Meanwhile, life is good. We love you all! Mom

Sunday, June 2, 2013

Dear Kids,
          Nothing can top the birthday party we had for Dad last Monday! Of course the food was good, and it was a beautiful day, but when Donna started seriously into labor, we knew Dad was going to get the best birthday present of all. Donna held out until we had cut the birthday cake, but then she knew it was time to head for the hospital. The rest of us sat around texting Bevan to see how it was going. It went fast. Baby Dallin was born at 7:34 pm, weighing 8 lbs 5 oz. The timing was so perfect that Donna was all composed and ready for visitors so that people could drop in on their way home from the barbecue. I could see Grandma Allen’s hand in all this. After all, it was her birthday, too!
          Dad and I helped watch Anna until Thursday morning. (Donna had to stay in the hospital an extra night because she had an infection and needed antibiotics.) Anna kept us on our toes. When the weather was nice, it was easy to tend her outside. I could do all my digging and planting and she just toodled along. She even used her own little trowel to dig in the dirt. You can tell she’s helped Donna a lot outside. The last morning, it had rained, and it was freezing cold, and her sandals were covered with mud, and she had no socks left. She’d had all the fun she could have at the cabin, so we took her home.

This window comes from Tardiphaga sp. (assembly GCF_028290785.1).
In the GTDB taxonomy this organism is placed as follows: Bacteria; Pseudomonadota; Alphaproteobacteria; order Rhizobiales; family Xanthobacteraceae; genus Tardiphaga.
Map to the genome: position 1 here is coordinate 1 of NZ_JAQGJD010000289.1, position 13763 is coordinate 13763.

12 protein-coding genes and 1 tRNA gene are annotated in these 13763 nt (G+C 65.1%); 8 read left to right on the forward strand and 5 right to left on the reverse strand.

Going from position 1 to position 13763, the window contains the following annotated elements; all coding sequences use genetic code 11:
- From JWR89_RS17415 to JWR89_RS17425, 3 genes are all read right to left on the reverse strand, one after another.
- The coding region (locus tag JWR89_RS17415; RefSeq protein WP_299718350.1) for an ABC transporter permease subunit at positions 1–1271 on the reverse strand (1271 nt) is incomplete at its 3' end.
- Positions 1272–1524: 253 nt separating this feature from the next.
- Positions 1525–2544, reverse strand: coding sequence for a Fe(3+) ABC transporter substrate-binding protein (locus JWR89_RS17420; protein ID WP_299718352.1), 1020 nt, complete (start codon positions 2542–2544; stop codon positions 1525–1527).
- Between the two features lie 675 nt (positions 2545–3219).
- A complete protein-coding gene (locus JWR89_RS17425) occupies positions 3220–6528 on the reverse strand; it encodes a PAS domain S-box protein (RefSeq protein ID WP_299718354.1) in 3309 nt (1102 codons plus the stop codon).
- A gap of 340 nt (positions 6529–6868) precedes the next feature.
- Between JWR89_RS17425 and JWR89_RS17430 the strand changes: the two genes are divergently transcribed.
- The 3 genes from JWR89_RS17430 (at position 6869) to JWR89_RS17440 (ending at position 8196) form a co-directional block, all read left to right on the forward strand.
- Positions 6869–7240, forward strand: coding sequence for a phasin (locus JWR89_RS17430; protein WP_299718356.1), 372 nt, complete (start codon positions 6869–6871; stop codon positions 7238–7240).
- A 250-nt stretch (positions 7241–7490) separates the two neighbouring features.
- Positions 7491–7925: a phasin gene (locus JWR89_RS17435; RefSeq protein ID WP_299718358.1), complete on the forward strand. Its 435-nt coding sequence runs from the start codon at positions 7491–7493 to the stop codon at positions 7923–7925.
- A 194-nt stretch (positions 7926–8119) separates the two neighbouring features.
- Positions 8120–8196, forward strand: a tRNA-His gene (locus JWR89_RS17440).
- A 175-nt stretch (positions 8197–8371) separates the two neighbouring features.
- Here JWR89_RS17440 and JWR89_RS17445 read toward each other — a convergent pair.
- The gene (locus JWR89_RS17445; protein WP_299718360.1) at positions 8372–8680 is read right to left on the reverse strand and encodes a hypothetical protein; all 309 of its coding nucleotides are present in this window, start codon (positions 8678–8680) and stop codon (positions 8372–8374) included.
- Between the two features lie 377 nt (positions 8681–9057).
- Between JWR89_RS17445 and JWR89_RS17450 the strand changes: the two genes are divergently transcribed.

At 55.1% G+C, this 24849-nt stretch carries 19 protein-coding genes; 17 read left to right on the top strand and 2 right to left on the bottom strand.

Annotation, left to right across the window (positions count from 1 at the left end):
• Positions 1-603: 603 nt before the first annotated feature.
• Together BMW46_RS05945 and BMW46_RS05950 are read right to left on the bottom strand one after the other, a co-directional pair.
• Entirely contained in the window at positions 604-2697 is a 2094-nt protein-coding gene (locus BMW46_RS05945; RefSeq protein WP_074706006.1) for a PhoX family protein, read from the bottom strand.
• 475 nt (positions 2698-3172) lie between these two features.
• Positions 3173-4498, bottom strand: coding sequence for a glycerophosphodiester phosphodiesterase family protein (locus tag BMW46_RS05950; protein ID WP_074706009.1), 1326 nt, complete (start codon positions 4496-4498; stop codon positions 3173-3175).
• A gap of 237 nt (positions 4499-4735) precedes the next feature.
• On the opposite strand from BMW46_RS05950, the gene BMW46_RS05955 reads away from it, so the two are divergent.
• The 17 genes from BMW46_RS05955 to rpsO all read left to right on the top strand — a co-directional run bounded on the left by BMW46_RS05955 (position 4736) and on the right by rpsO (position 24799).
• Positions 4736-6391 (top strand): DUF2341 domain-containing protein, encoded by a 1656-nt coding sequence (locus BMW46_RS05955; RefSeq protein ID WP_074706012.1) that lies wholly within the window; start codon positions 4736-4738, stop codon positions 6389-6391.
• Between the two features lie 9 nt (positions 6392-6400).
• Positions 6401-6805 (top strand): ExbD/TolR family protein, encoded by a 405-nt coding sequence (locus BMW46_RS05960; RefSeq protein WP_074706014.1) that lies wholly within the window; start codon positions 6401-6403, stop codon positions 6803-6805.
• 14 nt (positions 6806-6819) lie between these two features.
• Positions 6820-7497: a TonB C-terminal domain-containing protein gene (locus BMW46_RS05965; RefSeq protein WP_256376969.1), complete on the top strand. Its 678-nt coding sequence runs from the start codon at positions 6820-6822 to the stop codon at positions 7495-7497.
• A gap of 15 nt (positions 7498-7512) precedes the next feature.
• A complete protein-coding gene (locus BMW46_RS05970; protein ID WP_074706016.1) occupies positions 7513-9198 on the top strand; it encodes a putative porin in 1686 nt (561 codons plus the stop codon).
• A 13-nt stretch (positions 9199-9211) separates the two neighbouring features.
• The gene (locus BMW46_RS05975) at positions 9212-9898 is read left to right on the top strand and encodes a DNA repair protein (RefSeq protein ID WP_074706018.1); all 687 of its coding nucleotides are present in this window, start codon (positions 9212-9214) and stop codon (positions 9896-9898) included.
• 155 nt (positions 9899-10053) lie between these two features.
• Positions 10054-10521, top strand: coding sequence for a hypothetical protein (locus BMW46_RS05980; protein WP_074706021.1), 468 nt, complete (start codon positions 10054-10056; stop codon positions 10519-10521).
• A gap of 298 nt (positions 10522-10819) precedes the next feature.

Dad enjoyed using the new barbecue, but he didn’t clean off the grease, and an elk attacked it during the night. We found it tipped over in the mud, the tank pulled away, its brand new cover on the ground, and pieces scattered all around. Dad put it all back together and washed it down on the gravel. We didn’t know who the attacker had been until the next morning, when we saw a doe elk licking the gravel. She went over every stone thoroughly. It don’t know if this is a fluke, or if all elk have a thing for barbecue grease. We need to find out more.
          Dad and I have been married 41 years today. I don’t know where the time has gone. We aren’t doing anything spectacular to celebrate, because 41 isn’t one of those landmark numbers, and because we’ve already had so much excitement lately. Life is good!
           Love, Mom